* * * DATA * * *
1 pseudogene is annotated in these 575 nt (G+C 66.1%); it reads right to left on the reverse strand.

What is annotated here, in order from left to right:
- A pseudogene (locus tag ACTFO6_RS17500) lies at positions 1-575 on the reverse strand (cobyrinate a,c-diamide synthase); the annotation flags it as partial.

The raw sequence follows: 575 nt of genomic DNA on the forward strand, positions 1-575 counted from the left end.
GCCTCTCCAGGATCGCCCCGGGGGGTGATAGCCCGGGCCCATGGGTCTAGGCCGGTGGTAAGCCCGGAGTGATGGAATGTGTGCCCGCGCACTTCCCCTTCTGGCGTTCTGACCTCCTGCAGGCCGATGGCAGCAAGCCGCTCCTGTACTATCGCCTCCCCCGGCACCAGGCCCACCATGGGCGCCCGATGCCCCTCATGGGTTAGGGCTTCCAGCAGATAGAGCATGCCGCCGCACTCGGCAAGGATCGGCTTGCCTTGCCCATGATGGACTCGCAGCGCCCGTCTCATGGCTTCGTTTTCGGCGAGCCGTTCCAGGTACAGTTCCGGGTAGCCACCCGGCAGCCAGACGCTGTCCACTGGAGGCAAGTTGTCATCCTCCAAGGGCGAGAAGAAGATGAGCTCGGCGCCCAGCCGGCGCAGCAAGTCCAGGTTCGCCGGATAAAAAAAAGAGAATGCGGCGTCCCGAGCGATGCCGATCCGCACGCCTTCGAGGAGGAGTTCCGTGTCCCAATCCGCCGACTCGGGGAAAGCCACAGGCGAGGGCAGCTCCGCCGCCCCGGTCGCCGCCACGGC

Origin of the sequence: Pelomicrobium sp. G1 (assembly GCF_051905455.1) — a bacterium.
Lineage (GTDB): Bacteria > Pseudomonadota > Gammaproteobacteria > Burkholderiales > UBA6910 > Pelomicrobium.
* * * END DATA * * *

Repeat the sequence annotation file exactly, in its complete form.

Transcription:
1 pseudogene is annotated in these 575 nt (G+C 66.1%); it reads right to left on the reverse strand.

What is annotated here, in order from left to right:
- A pseudogene (locus tag ACTFO6_RS17500) lies at positions 1-575 on the reverse strand (cobyrinate a,c-diamide synthase); the annotation flags it as partial.

The raw sequence follows: 575 nt of genomic DNA on the forward strand, positions 1-575 counted from the left end.
GCCTCTCCAGGATCGCCCCGGGGGGTGATAGCCCGGGCCCATGGGTCTAGGCCGGTGGTAAGCCCGGAGTGATGGAATGTGTGCCCGCGCACTTCCCCTTCTGGCGTTCTGACCTCCTGCAGGCCGATGGCAGCAAGCCGCTCCTGTACTATCGCCTCCCCCGGCACCAGGCCCACCATGGGCGCCCGATGCCCCTCATGGGTTAGGGCTTCCAGCAGATAGAGCATGCCGCCGCACTCGGCAAGGATCGGCTTGCCTTGCCCATGATGGACTCGCAGCGCCCGTCTCATGGCTTCGTTTTCGGCGAGCCGTTCCAGGTACAGTTCCGGGTAGCCACCCGGCAGCCAGACGCTGTCCACTGGAGGCAAGTTGTCATCCTCCAAGGGCGAGAAGAAGATGAGCTCGGCGCCCAGCCGGCGCAGCAAGTCCAGGTTCGCCGGATAAAAAAAAGAGAATGCGGCGTCCCGAGCGATGCCGATCCGCACGCCTTCGAGGAGGAGTTCCGTGTCCCAATCCGCCGACTCGGGGAAAGCCACAGGCGAGGGCAGCTCCGCCGCCCCGGTCGCCGCCACGGC

Origin of the sequence: Pelomicrobium sp. G1 (assembly GCF_051905455.1) — a bacterium.
Lineage (GTDB): Bacteria > Pseudomonadota > Gammaproteobacteria > Burkholderiales > UBA6910 > Pelomicrobium.